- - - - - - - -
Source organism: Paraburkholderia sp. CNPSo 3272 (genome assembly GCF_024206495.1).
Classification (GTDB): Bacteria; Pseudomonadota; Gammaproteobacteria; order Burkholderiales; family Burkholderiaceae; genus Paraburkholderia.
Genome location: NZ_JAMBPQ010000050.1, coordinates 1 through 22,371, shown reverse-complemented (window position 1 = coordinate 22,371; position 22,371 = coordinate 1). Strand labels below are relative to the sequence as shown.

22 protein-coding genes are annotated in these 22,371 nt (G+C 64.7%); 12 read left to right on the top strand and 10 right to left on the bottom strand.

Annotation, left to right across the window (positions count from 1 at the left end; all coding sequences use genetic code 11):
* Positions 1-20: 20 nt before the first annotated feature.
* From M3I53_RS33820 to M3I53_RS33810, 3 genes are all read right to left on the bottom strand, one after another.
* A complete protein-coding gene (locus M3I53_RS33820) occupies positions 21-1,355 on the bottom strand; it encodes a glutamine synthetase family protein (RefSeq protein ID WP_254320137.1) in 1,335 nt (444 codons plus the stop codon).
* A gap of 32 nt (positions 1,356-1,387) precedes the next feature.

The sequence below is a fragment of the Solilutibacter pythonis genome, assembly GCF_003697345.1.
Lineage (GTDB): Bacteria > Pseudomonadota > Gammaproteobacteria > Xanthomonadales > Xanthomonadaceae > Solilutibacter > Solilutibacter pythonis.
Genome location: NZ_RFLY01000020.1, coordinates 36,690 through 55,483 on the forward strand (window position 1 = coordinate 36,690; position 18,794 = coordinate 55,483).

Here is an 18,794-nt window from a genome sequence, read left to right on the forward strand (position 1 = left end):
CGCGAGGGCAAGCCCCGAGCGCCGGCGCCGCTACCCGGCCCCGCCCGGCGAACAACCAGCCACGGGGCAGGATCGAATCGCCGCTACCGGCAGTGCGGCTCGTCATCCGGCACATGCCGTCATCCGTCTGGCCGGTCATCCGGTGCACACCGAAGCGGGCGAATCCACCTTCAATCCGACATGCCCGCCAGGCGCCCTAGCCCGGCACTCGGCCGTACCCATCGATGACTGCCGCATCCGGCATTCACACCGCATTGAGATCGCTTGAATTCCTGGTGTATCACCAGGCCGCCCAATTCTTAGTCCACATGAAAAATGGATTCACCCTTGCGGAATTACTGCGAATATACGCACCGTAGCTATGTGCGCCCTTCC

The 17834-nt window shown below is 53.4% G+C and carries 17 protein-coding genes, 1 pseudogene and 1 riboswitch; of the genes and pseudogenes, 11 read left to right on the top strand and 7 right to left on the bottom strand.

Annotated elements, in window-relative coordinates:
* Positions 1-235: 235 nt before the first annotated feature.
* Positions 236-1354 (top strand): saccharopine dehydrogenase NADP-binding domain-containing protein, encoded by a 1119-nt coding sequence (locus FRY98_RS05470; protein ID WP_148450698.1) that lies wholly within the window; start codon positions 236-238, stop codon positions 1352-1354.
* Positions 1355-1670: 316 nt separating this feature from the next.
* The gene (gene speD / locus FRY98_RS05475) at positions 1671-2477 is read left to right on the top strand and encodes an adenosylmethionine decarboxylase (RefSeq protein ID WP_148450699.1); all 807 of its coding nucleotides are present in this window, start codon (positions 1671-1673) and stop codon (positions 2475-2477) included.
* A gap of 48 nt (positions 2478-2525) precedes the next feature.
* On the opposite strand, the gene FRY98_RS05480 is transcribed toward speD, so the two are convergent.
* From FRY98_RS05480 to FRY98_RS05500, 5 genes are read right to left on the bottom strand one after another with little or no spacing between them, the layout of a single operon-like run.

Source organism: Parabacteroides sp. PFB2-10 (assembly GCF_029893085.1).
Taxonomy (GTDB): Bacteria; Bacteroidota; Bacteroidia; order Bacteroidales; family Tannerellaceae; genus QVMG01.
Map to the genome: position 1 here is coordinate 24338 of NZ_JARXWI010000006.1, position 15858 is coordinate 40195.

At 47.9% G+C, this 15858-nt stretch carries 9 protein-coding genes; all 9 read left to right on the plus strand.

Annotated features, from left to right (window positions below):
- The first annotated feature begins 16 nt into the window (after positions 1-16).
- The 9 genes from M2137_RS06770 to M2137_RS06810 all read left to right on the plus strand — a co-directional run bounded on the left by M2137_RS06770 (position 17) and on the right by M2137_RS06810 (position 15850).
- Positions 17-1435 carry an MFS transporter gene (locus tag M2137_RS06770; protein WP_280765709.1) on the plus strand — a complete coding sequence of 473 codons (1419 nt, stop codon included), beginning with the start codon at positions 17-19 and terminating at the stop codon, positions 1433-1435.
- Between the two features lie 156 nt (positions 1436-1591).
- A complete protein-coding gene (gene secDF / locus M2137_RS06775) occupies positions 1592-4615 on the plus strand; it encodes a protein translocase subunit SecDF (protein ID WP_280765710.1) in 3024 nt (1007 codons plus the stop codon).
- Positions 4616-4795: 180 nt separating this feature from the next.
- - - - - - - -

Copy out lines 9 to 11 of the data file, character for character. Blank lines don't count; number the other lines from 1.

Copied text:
* A gap of 32 nt (positions 1,356-1,387) precedes the next feature.

The sequence below is a fragment of the Solilutibacter pythonis genome, assembly GCF_003697345.1.
Lineage (GTDB): Bacteria > Pseudomonadota > Gammaproteobacteria > Xanthomonadales > Xanthomonadaceae > Solilutibacter > Solilutibacter pythonis.